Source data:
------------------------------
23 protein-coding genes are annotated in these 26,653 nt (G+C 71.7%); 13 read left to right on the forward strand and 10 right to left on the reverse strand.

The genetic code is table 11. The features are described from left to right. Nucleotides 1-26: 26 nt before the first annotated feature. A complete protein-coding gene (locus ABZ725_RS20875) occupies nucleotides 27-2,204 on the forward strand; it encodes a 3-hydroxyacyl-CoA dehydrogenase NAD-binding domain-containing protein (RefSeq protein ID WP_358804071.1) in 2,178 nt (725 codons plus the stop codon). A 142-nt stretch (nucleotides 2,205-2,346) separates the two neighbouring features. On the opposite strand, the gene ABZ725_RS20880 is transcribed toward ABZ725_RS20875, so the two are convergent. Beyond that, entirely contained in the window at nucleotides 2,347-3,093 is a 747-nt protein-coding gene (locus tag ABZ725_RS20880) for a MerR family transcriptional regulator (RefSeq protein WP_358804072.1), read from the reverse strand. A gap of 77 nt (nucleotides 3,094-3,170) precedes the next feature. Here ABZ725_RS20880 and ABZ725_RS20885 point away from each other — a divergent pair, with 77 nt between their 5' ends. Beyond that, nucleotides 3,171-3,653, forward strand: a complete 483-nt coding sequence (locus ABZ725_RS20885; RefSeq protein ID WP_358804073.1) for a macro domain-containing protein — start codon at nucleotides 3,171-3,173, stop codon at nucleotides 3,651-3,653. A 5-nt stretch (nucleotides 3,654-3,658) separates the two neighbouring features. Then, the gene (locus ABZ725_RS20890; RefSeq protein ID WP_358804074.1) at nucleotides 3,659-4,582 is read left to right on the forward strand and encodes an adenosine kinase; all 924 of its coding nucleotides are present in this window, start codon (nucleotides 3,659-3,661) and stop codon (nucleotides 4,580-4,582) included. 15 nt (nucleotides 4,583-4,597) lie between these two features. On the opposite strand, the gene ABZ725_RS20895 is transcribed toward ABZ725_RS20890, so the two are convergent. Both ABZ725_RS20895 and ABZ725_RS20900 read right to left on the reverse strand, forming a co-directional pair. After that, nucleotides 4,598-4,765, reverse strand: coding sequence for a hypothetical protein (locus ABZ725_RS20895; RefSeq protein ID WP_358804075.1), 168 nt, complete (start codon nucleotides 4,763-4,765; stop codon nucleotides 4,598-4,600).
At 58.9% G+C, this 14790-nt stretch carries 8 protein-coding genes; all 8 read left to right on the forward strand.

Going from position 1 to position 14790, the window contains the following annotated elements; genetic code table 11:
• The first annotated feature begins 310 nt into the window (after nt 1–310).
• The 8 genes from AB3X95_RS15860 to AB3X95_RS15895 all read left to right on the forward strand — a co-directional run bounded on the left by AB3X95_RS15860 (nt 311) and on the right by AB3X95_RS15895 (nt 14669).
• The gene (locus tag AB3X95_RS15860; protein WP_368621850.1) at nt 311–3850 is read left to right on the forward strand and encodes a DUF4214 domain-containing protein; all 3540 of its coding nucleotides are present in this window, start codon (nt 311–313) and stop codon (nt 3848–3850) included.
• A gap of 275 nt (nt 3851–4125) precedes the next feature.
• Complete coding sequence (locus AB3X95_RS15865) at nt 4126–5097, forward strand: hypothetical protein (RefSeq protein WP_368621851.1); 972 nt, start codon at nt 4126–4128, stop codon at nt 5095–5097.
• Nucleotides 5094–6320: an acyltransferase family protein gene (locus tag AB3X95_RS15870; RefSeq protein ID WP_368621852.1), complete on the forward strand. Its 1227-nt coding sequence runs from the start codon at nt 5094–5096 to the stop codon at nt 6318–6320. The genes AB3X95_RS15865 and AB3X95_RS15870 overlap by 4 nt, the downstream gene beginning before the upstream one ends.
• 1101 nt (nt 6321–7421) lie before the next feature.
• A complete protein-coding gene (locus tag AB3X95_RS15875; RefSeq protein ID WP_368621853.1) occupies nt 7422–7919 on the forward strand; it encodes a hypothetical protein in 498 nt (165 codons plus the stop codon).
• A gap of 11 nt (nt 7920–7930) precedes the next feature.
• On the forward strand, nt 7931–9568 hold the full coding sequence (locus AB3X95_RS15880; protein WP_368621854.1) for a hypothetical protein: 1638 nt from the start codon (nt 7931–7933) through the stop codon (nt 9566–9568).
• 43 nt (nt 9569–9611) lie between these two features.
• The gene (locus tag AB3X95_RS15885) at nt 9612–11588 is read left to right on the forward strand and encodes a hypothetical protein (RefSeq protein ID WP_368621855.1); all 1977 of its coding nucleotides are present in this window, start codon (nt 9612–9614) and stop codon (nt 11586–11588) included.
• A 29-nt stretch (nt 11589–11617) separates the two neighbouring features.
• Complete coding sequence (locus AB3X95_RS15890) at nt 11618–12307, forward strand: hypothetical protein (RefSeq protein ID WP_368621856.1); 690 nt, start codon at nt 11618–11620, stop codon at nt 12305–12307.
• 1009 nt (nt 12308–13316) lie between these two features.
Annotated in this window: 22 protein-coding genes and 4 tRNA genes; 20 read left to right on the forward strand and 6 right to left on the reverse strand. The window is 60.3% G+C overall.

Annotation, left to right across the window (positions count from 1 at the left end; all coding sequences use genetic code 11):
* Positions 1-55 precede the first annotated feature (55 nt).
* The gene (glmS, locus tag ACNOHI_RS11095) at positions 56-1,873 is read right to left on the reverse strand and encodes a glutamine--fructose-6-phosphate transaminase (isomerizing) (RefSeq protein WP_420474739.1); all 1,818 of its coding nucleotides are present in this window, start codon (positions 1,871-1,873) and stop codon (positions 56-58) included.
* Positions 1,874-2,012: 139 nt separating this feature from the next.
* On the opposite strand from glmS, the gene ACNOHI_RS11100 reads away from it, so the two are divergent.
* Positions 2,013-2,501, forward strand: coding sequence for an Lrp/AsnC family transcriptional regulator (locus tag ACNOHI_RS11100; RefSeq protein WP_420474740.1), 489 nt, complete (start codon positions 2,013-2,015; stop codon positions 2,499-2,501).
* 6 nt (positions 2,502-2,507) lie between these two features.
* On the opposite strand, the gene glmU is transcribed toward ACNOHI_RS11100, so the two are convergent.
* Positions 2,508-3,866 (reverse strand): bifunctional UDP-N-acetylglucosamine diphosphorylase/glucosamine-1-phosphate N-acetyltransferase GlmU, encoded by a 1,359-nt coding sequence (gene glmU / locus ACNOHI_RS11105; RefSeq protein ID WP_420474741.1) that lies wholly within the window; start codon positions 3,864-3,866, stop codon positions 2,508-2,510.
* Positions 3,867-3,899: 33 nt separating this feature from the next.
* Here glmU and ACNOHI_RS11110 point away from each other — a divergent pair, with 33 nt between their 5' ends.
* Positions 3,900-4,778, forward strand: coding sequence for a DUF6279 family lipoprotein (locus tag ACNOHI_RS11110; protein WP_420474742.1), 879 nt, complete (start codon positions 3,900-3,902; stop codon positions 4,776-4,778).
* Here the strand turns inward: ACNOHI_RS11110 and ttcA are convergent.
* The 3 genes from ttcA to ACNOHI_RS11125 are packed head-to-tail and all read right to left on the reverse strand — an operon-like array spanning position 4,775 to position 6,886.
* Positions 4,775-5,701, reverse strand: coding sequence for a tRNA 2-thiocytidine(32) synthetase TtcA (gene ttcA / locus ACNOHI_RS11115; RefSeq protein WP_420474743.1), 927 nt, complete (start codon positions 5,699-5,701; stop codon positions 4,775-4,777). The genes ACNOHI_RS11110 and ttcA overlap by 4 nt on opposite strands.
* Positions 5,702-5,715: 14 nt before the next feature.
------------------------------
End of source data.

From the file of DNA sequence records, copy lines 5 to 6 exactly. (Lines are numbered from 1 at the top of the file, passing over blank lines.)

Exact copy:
• The first annotated feature begins 310 nt into the window (after nt 1–310).
• The 8 genes from AB3X95_RS15860 to AB3X95_RS15895 all read left to right on the forward strand — a co-directional run bounded on the left by AB3X95_RS15860 (nt 311) and on the right by AB3X95_RS15895 (nt 14669).